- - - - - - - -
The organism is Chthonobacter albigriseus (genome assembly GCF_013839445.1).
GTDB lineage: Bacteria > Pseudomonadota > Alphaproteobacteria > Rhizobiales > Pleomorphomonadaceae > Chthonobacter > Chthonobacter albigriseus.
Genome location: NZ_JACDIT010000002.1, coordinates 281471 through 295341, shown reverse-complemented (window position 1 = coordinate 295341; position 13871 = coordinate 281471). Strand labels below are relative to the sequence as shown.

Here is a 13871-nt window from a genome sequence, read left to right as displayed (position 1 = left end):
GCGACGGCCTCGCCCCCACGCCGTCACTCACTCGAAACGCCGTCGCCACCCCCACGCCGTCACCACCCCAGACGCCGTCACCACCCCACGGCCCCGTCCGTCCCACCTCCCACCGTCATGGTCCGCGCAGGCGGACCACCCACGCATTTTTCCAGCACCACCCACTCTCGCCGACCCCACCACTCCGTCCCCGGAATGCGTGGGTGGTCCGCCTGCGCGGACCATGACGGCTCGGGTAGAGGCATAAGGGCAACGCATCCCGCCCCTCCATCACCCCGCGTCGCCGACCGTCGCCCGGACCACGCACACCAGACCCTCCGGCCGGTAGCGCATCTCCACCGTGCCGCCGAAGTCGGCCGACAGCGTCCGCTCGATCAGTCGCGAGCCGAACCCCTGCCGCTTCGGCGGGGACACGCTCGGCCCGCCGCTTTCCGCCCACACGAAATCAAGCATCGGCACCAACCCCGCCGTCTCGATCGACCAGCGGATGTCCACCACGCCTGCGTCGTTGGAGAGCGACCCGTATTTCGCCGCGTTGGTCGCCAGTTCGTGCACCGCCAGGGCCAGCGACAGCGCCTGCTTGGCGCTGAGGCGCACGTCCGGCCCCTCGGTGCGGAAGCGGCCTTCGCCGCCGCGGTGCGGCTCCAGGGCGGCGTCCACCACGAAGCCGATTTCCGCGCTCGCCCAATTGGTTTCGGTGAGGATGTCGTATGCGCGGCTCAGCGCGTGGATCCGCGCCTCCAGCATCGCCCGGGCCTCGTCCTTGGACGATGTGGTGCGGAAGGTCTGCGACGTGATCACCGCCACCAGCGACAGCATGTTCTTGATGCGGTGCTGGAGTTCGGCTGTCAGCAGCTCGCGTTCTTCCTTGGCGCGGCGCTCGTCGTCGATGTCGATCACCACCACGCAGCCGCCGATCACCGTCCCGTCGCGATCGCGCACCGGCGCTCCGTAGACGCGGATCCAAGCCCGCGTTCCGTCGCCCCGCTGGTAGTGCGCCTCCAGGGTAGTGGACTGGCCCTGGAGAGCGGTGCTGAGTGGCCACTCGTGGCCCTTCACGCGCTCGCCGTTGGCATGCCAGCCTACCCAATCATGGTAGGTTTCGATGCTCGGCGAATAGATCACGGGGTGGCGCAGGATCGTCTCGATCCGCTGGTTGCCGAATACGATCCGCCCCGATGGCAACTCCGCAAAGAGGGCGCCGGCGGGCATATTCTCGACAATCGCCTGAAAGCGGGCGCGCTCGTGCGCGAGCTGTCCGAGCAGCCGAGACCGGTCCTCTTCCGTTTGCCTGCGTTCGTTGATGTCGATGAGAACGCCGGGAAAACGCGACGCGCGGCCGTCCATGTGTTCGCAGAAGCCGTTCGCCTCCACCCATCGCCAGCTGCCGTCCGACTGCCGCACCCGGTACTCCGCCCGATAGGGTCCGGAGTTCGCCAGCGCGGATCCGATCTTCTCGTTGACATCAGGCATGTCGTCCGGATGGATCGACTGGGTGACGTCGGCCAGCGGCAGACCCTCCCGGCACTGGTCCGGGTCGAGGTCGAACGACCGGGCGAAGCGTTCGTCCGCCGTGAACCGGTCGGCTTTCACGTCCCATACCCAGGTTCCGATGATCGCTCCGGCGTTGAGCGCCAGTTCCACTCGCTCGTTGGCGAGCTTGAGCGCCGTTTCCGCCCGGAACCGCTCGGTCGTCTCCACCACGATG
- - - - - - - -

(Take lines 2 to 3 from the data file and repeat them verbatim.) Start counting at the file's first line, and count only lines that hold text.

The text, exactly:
GTDB lineage: Bacteria > Pseudomonadota > Alphaproteobacteria > Rhizobiales > Pleomorphomonadaceae > Chthonobacter > Chthonobacter albigriseus.
Genome location: NZ_JACDIT010000002.1, coordinates 281471 through 295341, shown reverse-complemented (window position 1 = coordinate 295341; position 13871 = coordinate 281471). Strand labels below are relative to the sequence as shown.